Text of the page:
The Cell C Sharks are well aware of the dangers posed by the DHL Western Province pack, but have worked hard to counter that for Saturday’s Carling Currie Cup semi-final in Cape Town.
Not having played Western Province since last year’s Covid-19 enforced lockdown was eased to allow competitive sport, there is some uncertainty about the opposition, although for lock Ruben van Heerden, there is plenty of knowledge about their opponents.
“Both of our games against them were unfortunately cancelled but we are very blessed to have an excellent coaching staff here at the Cell C Sharks and a team behind the scenes that does all the analysing, so we know what Province will bring.
“They have a very strong set-piece, lineouts, scrum-time mauling, so we know what to expect from that side of the game. We are very well-prepared and looking forward to the challenge.”
Although Western Province have a highly regarded pack of forwards, he disagrees with any notion that that’s all they’re about.
“I certainly don’t believe that they are one-trick ponies, they’re a very good team. But they do have certain strengths that they go to and they do that really well. But if we are able to take their strong points away from them, we’ll find out on Saturday what else they bring.”
Nullifying the influence of Province’s pack is no easy feat, but ultimately it all comes down to effort and delivery, something head coach Sean Everitt regularly talks about.
“When you get to this level of rugby everyone is strong and everyone shows up on the day and wants to play,” van Heerden explains.
“A lot of it comes down to the technical side, we’ve worked hard on nullifying what gives them strength and momentum – the lineouts, mauls and scrums – and in strengthening our own game because we know that’s what’s going to come.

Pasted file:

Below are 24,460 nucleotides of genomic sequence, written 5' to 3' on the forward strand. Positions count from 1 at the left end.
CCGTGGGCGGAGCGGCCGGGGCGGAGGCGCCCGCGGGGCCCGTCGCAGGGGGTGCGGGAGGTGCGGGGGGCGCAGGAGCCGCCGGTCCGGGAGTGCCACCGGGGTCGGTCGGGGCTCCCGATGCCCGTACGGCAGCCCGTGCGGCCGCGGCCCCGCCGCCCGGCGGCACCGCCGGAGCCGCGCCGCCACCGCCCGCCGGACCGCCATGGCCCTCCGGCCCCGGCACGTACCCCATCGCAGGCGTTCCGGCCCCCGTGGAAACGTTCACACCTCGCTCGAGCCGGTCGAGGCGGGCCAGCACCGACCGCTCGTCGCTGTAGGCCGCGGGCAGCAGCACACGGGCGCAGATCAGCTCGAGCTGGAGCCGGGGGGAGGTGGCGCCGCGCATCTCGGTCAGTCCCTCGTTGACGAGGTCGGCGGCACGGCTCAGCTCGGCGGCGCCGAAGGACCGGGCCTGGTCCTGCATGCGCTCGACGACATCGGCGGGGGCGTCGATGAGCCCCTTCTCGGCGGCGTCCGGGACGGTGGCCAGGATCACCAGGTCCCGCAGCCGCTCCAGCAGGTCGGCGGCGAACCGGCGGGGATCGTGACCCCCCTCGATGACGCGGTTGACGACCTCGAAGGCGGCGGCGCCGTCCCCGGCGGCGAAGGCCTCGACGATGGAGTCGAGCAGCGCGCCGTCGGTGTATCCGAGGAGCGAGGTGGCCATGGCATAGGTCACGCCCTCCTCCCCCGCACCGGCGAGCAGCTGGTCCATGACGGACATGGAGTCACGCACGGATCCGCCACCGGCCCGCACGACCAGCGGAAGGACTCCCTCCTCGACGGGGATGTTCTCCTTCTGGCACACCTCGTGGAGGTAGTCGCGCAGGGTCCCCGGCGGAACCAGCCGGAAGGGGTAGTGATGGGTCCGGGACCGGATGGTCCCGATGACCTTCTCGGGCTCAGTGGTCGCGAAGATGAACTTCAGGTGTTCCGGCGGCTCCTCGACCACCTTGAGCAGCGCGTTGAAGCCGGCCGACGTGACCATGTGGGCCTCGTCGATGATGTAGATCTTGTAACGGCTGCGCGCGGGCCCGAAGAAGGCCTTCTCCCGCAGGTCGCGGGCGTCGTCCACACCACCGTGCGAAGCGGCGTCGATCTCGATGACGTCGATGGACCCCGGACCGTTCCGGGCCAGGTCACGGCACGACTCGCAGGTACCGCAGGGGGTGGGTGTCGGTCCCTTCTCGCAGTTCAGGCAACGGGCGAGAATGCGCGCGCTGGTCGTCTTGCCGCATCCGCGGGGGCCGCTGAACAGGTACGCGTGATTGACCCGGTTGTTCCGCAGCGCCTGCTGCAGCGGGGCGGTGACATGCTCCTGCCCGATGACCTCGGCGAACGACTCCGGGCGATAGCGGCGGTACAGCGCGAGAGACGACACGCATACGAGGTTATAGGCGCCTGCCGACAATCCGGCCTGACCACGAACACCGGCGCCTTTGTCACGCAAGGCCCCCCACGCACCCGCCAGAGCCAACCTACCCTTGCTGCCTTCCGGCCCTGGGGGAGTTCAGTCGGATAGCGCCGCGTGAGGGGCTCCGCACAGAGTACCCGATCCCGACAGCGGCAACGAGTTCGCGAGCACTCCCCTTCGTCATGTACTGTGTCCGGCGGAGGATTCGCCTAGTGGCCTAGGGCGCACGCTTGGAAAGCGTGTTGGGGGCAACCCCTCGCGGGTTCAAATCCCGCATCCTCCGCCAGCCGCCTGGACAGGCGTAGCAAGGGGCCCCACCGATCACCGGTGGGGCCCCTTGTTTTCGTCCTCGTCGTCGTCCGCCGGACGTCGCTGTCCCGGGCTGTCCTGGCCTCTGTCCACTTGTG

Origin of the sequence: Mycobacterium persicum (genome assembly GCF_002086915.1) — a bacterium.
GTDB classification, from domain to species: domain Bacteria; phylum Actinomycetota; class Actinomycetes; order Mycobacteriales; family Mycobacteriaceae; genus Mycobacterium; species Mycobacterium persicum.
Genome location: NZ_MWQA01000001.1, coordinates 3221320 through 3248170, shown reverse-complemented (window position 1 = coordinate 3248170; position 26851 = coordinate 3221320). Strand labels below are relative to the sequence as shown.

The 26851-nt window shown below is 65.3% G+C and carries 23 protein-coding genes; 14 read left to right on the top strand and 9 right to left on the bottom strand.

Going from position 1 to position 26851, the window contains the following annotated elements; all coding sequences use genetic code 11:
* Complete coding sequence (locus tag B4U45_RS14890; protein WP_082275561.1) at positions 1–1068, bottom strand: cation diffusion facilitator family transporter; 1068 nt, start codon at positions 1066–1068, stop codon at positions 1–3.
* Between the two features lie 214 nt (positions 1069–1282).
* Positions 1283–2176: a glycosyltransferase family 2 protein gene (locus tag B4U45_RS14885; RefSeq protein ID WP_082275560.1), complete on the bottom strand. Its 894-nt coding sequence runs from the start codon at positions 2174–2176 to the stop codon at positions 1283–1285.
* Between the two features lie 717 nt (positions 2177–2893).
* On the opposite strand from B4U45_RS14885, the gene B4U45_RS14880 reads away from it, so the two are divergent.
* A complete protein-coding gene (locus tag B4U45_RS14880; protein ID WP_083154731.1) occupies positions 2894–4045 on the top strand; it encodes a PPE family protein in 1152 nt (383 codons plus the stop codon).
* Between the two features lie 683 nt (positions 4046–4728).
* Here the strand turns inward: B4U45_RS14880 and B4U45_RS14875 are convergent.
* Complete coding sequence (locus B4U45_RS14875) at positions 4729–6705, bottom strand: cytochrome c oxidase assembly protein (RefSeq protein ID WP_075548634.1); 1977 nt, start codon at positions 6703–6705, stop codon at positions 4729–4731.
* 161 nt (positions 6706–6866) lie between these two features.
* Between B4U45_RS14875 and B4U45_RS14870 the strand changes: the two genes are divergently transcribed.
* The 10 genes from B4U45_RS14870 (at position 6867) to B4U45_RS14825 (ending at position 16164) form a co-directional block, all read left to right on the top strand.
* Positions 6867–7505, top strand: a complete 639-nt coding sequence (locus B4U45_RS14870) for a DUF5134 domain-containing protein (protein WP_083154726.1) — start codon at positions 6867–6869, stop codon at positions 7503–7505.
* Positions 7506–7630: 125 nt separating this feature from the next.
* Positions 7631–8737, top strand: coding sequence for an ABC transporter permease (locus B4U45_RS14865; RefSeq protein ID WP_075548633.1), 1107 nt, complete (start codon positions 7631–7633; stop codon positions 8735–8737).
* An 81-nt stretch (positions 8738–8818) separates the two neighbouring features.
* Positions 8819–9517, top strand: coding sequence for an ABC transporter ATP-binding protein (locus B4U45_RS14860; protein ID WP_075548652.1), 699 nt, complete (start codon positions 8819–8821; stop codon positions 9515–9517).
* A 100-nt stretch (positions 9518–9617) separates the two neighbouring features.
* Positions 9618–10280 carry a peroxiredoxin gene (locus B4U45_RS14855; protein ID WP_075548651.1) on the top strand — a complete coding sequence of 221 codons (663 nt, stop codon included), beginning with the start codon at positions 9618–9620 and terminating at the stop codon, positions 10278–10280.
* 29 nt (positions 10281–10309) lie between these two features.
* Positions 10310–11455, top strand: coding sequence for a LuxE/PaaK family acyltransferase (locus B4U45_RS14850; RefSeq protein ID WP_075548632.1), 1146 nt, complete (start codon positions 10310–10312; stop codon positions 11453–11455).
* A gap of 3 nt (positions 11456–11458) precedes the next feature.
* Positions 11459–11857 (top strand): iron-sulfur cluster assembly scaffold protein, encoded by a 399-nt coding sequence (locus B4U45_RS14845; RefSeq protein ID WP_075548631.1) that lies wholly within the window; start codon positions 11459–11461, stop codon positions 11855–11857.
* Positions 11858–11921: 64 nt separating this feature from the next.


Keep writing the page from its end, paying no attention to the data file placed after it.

“Training has been going very well and we’re very confident we can do the job on Saturday.”
Although he’s a forward, he acknowledges the role of his backline, and in particular, the midfield general who looks to play off any gains his forwards make, as well as providing momentum and keeping play in the right areas of the field.
“Curwin is incredibly influential for us,” he admits. “He’s our play-maker and he’s crucial to the way we want to play. As a forward, it’s great to have a guy like Curwin who always puts us on the front foot and gets the ball into the right areas. He makes our jobs as forwards that much easier.
“We have a solid flyhalf and we know he’ll do the job for us on Saturday.”
A big weekend beckons with a chance to secure the ultimate prize, something that truly excites him.
“It would be extremely special to get into a Currie Cup final. This is one of the oldest rugby competitions in the world and that in itself is very special, so to win a prestigious trophy like the Currie Cup would be amazing. This competition is the cornerstone of South African rugby and I can’t see that changing, so for us to be in the final would be a tremendous achievement.”